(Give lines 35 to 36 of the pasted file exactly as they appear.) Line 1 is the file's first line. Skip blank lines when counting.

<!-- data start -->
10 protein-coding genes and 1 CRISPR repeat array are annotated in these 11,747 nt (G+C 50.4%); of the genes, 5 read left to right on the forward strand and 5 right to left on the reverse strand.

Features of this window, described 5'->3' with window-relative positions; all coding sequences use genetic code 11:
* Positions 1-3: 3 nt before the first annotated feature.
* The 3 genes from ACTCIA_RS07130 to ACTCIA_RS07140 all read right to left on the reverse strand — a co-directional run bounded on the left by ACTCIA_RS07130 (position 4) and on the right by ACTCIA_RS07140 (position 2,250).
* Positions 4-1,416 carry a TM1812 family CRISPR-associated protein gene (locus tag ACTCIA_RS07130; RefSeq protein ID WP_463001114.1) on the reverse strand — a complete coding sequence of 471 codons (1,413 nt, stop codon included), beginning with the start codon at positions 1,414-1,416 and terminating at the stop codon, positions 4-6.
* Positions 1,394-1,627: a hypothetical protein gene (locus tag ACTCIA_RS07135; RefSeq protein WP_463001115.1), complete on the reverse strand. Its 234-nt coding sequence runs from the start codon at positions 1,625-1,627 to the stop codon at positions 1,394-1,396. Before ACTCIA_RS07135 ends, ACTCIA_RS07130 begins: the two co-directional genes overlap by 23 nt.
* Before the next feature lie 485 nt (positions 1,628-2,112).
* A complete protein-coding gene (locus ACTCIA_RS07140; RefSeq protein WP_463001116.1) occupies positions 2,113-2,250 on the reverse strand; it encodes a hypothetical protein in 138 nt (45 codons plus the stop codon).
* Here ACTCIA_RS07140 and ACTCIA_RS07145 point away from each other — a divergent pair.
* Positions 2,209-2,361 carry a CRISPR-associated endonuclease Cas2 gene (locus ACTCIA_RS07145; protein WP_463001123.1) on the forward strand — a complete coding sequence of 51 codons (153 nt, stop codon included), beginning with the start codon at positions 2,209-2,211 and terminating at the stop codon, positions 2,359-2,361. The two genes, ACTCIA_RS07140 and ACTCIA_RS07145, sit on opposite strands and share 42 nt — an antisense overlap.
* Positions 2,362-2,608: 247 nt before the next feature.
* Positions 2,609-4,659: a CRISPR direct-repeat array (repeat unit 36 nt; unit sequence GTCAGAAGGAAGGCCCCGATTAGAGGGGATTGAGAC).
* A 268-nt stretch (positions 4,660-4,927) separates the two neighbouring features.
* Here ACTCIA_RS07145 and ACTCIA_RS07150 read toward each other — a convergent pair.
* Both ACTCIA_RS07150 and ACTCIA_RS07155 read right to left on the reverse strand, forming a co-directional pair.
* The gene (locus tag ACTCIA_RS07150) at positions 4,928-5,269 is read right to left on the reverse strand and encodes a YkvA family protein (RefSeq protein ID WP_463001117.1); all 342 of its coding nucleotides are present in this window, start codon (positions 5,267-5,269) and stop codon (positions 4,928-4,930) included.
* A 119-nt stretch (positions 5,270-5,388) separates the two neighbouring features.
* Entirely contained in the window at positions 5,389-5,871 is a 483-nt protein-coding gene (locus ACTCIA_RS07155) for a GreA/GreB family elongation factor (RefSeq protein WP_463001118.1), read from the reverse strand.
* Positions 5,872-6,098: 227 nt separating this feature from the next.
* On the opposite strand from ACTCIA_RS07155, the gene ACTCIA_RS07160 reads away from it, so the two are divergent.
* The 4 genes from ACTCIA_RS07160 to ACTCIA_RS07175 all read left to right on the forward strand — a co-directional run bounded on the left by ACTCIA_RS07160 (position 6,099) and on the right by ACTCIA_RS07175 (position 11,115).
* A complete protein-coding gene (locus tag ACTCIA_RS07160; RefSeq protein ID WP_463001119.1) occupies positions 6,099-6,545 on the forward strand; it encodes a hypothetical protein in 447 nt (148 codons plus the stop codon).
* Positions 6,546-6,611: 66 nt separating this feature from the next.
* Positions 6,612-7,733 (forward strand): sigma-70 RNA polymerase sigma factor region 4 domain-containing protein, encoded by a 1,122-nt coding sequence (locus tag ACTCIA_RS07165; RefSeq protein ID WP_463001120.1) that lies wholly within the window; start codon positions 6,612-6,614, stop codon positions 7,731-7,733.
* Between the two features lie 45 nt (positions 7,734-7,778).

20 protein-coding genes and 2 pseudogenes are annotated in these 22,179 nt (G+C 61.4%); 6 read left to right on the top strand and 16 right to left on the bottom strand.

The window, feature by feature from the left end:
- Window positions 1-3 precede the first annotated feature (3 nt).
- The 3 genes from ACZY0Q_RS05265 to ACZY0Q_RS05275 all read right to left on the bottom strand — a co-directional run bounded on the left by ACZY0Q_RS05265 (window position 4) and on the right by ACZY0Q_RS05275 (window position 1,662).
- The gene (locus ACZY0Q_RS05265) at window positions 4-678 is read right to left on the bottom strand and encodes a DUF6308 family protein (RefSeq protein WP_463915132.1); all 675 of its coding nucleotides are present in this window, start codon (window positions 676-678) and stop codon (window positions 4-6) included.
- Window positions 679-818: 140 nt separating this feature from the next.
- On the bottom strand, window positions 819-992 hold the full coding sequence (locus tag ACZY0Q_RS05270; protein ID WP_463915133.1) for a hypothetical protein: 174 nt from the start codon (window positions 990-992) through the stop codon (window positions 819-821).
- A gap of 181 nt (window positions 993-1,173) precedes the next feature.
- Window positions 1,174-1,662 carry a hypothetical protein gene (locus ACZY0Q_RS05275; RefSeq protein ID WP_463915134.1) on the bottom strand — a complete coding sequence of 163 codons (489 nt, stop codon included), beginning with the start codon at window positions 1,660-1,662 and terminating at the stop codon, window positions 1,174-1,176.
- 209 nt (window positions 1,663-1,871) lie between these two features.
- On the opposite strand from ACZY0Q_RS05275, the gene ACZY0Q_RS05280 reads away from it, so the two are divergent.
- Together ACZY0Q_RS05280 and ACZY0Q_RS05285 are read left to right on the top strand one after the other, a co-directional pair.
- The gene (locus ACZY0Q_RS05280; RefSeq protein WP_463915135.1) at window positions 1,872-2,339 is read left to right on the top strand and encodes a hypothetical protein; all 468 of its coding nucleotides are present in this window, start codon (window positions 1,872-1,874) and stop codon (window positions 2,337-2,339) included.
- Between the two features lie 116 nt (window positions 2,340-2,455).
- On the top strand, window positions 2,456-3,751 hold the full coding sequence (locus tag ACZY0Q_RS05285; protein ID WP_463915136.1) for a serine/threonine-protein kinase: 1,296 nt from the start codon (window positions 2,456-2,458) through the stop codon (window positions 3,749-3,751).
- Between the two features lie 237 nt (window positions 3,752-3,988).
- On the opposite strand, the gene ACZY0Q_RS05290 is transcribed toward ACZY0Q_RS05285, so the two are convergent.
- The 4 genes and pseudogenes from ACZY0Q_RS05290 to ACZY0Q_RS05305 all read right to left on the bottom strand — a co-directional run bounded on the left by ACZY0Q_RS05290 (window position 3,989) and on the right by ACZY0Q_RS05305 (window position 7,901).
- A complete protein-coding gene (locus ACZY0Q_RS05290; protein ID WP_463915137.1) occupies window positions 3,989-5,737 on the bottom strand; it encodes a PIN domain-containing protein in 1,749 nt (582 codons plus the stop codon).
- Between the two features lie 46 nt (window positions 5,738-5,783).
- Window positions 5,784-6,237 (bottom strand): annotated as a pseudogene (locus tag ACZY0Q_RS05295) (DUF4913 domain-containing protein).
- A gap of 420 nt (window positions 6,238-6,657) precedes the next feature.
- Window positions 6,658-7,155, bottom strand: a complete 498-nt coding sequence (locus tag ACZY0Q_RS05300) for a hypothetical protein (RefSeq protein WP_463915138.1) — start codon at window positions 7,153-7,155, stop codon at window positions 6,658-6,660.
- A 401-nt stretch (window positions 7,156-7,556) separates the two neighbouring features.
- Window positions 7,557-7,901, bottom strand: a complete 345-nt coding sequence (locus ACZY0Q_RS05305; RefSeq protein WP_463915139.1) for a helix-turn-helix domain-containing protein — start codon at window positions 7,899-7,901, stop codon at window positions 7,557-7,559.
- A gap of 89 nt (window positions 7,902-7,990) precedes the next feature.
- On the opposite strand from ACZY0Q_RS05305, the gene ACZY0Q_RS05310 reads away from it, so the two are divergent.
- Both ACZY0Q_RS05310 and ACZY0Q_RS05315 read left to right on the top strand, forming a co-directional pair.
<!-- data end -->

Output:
- 209 nt (window positions 1,663-1,871) lie between these two features.
- On the opposite strand from ACZY0Q_RS05275, the gene ACZY0Q_RS05280 reads away from it, so the two are divergent.